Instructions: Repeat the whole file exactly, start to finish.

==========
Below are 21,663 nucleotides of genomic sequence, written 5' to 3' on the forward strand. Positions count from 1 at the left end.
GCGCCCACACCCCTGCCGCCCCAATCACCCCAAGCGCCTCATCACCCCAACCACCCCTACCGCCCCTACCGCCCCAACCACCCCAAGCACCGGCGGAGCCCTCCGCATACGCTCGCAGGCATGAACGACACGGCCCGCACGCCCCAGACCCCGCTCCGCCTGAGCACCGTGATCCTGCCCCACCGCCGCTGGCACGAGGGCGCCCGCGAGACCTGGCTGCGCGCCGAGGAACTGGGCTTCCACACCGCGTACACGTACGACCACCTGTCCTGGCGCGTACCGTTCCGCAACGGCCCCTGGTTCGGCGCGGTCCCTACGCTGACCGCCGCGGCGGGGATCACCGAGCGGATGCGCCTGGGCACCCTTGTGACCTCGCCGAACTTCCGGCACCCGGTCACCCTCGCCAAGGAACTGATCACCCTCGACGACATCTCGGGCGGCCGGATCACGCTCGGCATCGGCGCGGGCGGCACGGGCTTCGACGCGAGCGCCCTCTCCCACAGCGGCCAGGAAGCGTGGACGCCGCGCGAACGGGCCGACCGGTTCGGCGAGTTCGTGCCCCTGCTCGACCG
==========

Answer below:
Below are 21,663 nucleotides of genomic sequence, written 5' to 3' on the forward strand. Positions count from 1 at the left end.
GCGCCCACACCCCTGCCGCCCCAATCACCCCAAGCGCCTCATCACCCCAACCACCCCTACCGCCCCTACCGCCCCAACCACCCCAAGCACCGGCGGAGCCCTCCGCATACGCTCGCAGGCATGAACGACACGGCCCGCACGCCCCAGACCCCGCTCCGCCTGAGCACCGTGATCCTGCCCCACCGCCGCTGGCACGAGGGCGCCCGCGAGACCTGGCTGCGCGCCGAGGAACTGGGCTTCCACACCGCGTACACGTACGACCACCTGTCCTGGCGCGTACCGTTCCGCAACGGCCCCTGGTTCGGCGCGGTCCCTACGCTGACCGCCGCGGCGGGGATCACCGAGCGGATGCGCCTGGGCACCCTTGTGACCTCGCCGAACTTCCGGCACCCGGTCACCCTCGCCAAGGAACTGATCACCCTCGACGACATCTCGGGCGGCCGGATCACGCTCGGCATCGGCGCGGGCGGCACGGGCTTCGACGCGAGCGCCCTCTCCCACAGCGGCCAGGAAGCGTGGACGCCGCGCGAACGGGCCGACCGGTTCGGCGAGTTCGTGCCCCTGCTCGACCG